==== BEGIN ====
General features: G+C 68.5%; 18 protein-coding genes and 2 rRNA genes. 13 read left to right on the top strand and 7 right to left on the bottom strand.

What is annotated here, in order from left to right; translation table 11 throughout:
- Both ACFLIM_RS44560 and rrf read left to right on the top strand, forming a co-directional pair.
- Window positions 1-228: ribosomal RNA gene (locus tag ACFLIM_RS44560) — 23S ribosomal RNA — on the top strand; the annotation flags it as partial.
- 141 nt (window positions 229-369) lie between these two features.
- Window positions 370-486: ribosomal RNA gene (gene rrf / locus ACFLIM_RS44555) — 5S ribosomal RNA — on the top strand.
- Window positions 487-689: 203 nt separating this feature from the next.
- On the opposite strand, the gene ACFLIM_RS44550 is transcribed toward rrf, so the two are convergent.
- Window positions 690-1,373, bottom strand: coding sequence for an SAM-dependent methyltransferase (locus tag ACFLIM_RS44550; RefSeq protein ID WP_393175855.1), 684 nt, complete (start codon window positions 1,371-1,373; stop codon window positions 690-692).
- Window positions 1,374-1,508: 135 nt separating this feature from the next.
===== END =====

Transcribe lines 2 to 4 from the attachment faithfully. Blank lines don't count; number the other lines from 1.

What is annotated here, in order from left to right; translation table 11 throughout:
- Both ACFLIM_RS44560 and rrf read left to right on the top strand, forming a co-directional pair.
- Window positions 1-228: ribosomal RNA gene (locus tag ACFLIM_RS44560) — 23S ribosomal RNA — on the top strand; the annotation flags it as partial.